there they lived in just one single room, being living room, bedroom and
kitchen at the same time. Soon we had to go back to the World Vision office.
We were invited for dinner in the local restaurant. There was no power
that night, which is very common. Everything was dark, except that restaurant
must have had a separate power supply. So we had light and even ventilation
was working. We had a rich dinner with vegetable soup, rice, fish, chicken,
omeletts and much more. Local people when eating they just spit bones
and other stuff they don't eat on the floor. We couldn't believe our eyes.
Whenever we wanted to sit down in such a place we had to check first,
what was under the table. But usually the cats came along pretty fast
and took care of it. We spent the night in Quan Hoa. It was a very simple,
but clean and friendly place. But we had to sleep on a rice mat and it
was 38° Celcius and the Ventilator didn't do its job because there
was no power. Outside some animals were houling all night. I've had better
nights. But it felt pretty adventurous.
On the next morning we were taken into the project region
with an old Army Jeep. We left at 7 am and were told that the trip would
take 2 hours, which is a long time for only 12 km. An older Vietnamese
guy who was obviously not doing this for the first time, drove that jeep
to Thanh Xuan, which is were we were supposed to meet our sponsorchild.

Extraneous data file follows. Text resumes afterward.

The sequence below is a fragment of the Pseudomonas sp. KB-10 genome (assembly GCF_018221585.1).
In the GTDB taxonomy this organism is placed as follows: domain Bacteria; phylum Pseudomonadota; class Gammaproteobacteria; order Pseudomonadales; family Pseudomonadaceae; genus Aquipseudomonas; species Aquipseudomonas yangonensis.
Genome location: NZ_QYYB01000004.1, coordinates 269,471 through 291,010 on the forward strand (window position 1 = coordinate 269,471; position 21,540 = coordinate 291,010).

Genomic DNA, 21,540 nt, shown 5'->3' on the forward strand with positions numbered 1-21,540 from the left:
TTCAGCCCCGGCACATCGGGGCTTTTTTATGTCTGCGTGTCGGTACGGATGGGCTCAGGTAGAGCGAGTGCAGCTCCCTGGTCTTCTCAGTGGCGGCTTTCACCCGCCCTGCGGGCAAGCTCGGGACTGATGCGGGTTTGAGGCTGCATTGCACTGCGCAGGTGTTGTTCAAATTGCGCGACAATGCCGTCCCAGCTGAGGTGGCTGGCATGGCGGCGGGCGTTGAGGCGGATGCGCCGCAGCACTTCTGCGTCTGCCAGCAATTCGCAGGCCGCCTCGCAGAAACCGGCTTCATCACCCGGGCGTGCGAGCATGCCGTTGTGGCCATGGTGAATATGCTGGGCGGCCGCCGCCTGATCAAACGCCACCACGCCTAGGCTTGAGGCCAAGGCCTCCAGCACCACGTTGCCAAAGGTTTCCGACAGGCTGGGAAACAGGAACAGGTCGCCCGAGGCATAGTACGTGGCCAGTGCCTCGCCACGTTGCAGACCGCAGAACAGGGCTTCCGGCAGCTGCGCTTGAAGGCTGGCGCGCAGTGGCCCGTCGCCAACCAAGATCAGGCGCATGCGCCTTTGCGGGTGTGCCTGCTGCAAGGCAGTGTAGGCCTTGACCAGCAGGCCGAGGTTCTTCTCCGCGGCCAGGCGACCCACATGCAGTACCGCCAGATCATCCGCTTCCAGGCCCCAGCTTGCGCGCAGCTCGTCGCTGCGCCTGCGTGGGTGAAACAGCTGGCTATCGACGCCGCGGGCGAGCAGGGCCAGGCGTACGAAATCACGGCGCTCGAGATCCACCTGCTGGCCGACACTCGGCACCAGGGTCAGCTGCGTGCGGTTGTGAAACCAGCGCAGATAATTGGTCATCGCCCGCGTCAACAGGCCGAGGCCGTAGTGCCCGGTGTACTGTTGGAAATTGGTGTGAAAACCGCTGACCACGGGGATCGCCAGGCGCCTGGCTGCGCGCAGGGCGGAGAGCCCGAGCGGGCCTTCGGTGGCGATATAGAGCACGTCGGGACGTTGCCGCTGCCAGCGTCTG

The main street in Thanh Xuan
It wasn't really a drive, it was a mudslide. Sometimes
mud was so deep that the driver had to try several paths through
the mud until he would find one that worked. It became obvious why
they needed money in order to make better streets.
Suddenly, we seemed to be there: In the midst of the mud the car
stopped. Around us we saw some pretty neat houses, built from bamboo
Between the houses just mud, lots of
curious faces, some goats and chickens. Those people had not seen many
Europeans in their live. So we were an attraction again.
|Our sponsorchild was there
with her parents. She looked like on the pictures and meeting her
was a moving experience. We exchanged presents. Thanks to the translating
help of our vietnamese World Vision guides we were able to speak to
those local people. Our foto collection of Swiss places as well as
our color pens were highly admired and everybody had to look at them,
touch them and comment on it.
The father of ThiDoan gave as a handmade scarf as a present.
The whole community seemed to be there. The teacher, a young and very
friendly lady was also there. Everybody was very cordial and interested
in who we are and where we come from. We spent a lot of time asking each
other questions. They wanted to know everything about Switzerland and